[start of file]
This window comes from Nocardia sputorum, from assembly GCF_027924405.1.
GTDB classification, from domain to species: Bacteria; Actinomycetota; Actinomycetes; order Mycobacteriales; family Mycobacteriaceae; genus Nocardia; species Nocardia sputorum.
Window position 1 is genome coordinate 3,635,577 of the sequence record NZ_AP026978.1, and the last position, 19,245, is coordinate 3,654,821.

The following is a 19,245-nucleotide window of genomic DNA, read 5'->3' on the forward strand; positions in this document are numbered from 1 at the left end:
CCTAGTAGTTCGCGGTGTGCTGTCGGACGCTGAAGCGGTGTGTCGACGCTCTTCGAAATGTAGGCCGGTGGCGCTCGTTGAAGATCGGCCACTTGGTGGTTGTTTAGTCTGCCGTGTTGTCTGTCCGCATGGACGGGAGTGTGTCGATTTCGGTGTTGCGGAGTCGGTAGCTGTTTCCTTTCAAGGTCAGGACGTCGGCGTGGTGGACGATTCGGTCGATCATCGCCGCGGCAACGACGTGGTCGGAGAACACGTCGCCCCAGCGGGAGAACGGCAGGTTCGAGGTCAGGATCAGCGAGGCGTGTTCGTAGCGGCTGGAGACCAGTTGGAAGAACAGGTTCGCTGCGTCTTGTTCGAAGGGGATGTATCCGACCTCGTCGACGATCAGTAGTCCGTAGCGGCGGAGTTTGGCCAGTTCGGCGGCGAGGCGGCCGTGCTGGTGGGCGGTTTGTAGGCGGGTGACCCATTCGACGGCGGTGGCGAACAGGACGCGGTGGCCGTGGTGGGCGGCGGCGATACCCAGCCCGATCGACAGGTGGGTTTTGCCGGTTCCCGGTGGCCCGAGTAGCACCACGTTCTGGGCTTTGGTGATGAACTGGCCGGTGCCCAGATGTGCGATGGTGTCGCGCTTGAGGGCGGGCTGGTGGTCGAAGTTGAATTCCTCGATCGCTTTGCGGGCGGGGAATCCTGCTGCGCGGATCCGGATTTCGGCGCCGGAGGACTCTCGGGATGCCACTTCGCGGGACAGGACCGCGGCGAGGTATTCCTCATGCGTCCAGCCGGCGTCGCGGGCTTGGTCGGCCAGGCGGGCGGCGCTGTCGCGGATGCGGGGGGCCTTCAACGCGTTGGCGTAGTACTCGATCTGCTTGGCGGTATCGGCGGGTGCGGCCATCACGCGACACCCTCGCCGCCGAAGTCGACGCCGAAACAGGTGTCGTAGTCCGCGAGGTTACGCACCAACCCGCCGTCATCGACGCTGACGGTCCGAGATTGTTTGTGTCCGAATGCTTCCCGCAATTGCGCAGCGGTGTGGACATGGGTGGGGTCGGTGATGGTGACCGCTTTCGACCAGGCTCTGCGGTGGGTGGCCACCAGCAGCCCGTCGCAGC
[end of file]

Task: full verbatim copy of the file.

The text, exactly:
This window comes from Nocardia sputorum, from assembly GCF_027924405.1.
GTDB classification, from domain to species: Bacteria; Actinomycetota; Actinomycetes; order Mycobacteriales; family Mycobacteriaceae; genus Nocardia; species Nocardia sputorum.
Window position 1 is genome coordinate 3,635,577 of the sequence record NZ_AP026978.1, and the last position, 19,245, is coordinate 3,654,821.

The following is a 19,245-nucleotide window of genomic DNA, read 5'->3' on the forward strand; positions in this document are numbered from 1 at the left end:
CCTAGTAGTTCGCGGTGTGCTGTCGGACGCTGAAGCGGTGTGTCGACGCTCTTCGAAATGTAGGCCGGTGGCGCTCGTTGAAGATCGGCCACTTGGTGGTTGTTTAGTCTGCCGTGTTGTCTGTCCGCATGGACGGGAGTGTGTCGATTTCGGTGTTGCGGAGTCGGTAGCTGTTTCCTTTCAAGGTCAGGACGTCGGCGTGGTGGACGATTCGGTCGATCATCGCCGCGGCAACGACGTGGTCGGAGAACACGTCGCCCCAGCGGGAGAACGGCAGGTTCGAGGTCAGGATCAGCGAGGCGTGTTCGTAGCGGCTGGAGACCAGTTGGAAGAACAGGTTCGCTGCGTCTTGTTCGAAGGGGATGTATCCGACCTCGTCGACGATCAGTAGTCCGTAGCGGCGGAGTTTGGCCAGTTCGGCGGCGAGGCGGCCGTGCTGGTGGGCGGTTTGTAGGCGGGTGACCCATTCGACGGCGGTGGCGAACAGGACGCGGTGGCCGTGGTGGGCGGCGGCGATACCCAGCCCGATCGACAGGTGGGTTTTGCCGGTTCCCGGTGGCCCGAGTAGCACCACGTTCTGGGCTTTGGTGATGAACTGGCCGGTGCCCAGATGTGCGATGGTGTCGCGCTTGAGGGCGGGCTGGTGGTCGAAGTTGAATTCCTCGATCGCTTTGCGGGCGGGGAATCCTGCTGCGCGGATCCGGATTTCGGCGCCGGAGGACTCTCGGGATGCCACTTCGCGGGACAGGACCGCGGCGAGGTATTCCTCATGCGTCCAGCCGGCGTCGCGGGCTTGGTCGGCCAGGCGGGCGGCGCTGTCGCGGATGCGGGGGGCCTTCAACGCGTTGGCGTAGTACTCGATCTGCTTGGCGGTATCGGCGGGTGCGGCCATCACGCGACACCCTCGCCGCCGAAGTCGACGCCGAAACAGGTGTCGTAGTCCGCGAGGTTACGCACCAACCCGCCGTCATCGACGCTGACGGTCCGAGATTGTTTGTGTCCGAATGCTTCCCGCAATTGCGCAGCGGTGTGGACATGGGTGGGGTCGGTGATGGTGACCGCTTTCGACCAGGCTCTGCGGTGGGTGGCCACCAGCAGCCCGTCGCAGC